2.1 doesn't bring masses more to the party over 2.0 apart from a couple of User Interface tweaks here and there.
The one that you'll notice the most is also the one that you'll be removing first. The Nexus One now supports Live Wallpapers, probably the most pointless feature to shout about on the phone.
Rather than meaning a wallpaper that is constantly providing you with new information, it's actually just a wallpaper that is interactive to touch, be it a pond you can send ripples on, or a Tron like landscape that you can create colourful patterns with. Pointless? Yes. Will it eat your battery quicker and faster than you could surfing the Internet every second of the day? Most definitely.
Other changes include making the app homepage look like it's on a roller and a more responsive on-screen keyboard.
For the US there's still no multi-touch functionality despite the capacitive touchscreen and all the capability being there. However, like the Motorola Milestone (the UK variant of the Droid) multi-touch is expected to be enabled (we played with a US version). You can double tap your finger to zoom, which is short of the pinch and stretch functionality you'd expect on the iPhone.
Where it does trump the Apple handset is in voice control. Every text box can receive voice input, as opposed to certain voice-activated functions, and if you've experienced the Google Voice app it coped very well with both the American (thanks Eric) and UK voices (that would be me) that we tried it on.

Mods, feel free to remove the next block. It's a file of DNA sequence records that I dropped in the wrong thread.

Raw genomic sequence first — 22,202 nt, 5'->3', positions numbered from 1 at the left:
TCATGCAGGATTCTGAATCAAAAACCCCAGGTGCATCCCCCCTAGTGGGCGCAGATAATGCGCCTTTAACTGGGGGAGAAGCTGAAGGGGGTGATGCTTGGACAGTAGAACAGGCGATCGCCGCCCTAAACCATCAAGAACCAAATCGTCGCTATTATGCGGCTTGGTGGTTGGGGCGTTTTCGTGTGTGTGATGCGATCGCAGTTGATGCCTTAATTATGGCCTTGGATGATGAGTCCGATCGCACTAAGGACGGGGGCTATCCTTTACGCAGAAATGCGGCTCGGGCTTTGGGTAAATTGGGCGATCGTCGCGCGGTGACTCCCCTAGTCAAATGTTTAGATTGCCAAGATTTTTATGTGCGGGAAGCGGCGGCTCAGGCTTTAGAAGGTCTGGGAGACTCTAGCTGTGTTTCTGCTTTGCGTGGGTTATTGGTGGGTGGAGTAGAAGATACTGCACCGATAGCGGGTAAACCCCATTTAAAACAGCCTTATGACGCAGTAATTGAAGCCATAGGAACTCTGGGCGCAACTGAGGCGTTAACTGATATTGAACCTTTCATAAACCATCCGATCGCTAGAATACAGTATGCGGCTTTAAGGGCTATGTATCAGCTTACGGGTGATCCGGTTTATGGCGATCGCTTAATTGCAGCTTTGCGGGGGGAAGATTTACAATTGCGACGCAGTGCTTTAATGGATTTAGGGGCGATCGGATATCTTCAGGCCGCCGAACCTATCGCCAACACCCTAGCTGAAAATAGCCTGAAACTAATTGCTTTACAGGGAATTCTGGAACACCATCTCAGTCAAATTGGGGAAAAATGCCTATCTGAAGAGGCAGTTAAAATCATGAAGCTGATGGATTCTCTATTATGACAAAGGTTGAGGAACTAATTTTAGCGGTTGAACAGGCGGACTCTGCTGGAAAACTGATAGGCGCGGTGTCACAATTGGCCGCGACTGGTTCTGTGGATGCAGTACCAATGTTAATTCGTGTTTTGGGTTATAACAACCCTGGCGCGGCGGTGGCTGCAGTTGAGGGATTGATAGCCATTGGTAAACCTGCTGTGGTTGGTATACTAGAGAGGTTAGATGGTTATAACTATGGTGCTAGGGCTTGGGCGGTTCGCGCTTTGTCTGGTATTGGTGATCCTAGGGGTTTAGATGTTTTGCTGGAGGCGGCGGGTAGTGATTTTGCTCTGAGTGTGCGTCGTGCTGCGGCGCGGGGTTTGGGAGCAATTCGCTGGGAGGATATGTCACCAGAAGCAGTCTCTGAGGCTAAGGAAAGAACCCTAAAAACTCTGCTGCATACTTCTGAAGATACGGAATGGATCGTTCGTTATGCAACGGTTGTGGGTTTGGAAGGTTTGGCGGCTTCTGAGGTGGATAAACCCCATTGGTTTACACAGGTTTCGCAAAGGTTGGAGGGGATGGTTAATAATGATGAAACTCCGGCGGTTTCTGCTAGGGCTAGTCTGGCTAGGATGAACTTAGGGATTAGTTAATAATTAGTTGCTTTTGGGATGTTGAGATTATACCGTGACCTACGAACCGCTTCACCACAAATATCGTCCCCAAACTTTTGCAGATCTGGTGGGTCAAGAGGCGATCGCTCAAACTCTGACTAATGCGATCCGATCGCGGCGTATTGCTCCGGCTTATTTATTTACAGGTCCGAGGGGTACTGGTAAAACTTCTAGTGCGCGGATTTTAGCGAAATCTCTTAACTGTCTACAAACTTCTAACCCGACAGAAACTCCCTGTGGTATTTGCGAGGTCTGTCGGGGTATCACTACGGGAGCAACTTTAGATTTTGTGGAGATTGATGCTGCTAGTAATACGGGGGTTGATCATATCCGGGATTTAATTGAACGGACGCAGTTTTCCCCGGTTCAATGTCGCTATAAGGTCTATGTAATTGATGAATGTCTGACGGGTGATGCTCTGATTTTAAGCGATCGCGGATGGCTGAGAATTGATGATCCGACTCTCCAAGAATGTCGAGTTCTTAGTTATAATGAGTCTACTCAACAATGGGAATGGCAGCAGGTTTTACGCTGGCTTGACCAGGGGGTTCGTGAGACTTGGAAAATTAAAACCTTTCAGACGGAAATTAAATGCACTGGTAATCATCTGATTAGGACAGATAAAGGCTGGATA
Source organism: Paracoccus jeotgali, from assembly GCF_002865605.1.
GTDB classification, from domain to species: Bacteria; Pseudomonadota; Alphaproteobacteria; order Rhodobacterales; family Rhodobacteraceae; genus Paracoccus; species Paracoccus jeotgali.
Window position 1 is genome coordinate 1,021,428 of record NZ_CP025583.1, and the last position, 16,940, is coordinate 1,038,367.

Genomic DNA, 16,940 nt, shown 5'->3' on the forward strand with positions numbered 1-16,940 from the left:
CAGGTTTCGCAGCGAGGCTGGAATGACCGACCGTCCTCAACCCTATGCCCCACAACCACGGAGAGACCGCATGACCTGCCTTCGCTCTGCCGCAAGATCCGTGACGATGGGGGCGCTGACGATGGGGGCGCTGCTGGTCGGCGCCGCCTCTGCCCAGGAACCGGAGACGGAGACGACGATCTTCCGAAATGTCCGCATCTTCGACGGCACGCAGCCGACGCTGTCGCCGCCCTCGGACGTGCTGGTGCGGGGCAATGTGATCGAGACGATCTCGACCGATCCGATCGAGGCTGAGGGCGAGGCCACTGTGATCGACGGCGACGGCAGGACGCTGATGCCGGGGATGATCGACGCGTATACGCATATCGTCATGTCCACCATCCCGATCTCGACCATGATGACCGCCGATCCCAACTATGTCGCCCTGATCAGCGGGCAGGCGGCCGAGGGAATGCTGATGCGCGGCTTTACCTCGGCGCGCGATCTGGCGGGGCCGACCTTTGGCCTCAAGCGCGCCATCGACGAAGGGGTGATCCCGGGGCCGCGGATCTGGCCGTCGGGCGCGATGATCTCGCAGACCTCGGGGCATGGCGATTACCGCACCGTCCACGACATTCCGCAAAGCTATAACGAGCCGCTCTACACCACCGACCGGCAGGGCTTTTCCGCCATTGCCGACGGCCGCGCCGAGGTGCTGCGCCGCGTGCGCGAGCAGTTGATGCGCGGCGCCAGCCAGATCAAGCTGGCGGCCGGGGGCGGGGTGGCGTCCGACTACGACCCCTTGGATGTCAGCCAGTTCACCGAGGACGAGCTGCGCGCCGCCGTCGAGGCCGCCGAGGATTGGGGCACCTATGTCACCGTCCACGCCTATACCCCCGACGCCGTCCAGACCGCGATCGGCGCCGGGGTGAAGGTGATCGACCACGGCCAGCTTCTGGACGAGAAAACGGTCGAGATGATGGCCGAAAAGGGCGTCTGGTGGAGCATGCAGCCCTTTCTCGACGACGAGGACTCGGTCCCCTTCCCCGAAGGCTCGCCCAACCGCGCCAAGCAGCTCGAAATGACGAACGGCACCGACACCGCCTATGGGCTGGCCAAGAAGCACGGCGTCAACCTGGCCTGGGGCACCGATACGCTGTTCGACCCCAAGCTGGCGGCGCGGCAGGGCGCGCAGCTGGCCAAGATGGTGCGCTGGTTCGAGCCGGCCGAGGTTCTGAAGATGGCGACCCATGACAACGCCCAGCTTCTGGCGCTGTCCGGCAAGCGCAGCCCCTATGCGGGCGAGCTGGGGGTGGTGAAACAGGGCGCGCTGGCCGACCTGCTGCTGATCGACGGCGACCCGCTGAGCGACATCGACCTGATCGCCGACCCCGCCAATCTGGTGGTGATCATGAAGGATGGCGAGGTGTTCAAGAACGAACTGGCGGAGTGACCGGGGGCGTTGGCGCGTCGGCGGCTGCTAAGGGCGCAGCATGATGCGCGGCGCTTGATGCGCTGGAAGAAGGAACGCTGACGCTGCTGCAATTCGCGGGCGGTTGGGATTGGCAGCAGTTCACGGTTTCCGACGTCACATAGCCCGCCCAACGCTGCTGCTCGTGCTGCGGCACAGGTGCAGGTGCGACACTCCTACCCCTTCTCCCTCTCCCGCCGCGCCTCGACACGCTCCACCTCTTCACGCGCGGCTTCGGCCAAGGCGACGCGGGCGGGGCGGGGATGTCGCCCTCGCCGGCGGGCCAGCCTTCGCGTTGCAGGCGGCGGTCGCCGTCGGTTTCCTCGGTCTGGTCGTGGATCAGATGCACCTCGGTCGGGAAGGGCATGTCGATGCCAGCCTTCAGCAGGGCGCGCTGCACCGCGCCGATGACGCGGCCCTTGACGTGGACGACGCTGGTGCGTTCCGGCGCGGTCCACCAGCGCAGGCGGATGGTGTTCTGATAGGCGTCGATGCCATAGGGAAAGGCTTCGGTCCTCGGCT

In the US you'll also get Google Maps Navigation complete with a landscape homescreen, but there is no confirmation yet as to whether it will come with the optional car docking station. There is also the desktop mode that turns the display into a bedside clock, but again no word on a docking station for that either.
As for performance and in use it seemed nippy with the Snapdragon processor certainly helping to set it above previous outings of the OS on lesser hardware.
Interestingly we did noticed that the alignment was off on the touchscreen, from where you actually press and where the icons actually are. When asked, we were told this was an active decision and one that means that you can better use the phone at a 45 degree angle. It's a strange one that does take some getting used to, especially if you don't use your phone at 45 degrees, but something worth mentioning.
The media coverage in the run up to the launch of the Google phone was immense, with the American media believing the handset to be the second coming. While the Nexus One is very good, offering all that the Motorola Droid does without the slideout keyboard, it is just another Android handset that doesn't advance the operating system by any great step.
It also makes the operating system considerably more confusing with yet another version (which should be coming to the Hero and other devices) to consider - Windows 7 territory even.
Worse still for the Nexus One is that with the annual mobile phone trade show, Mobile World Congress, just around the corner next month and the promise of more handsets from HTC, no doubt with the sheen of the Sense UI (probably the best skin for Android at the moment) we can see this looking rather dated very quickly.
The Nexus one, based on our first look is a solid phone, but no game changer as the hyperbole suggested. As to the true performance, we'll have to wait 'till we get the phone in for a thorough testing.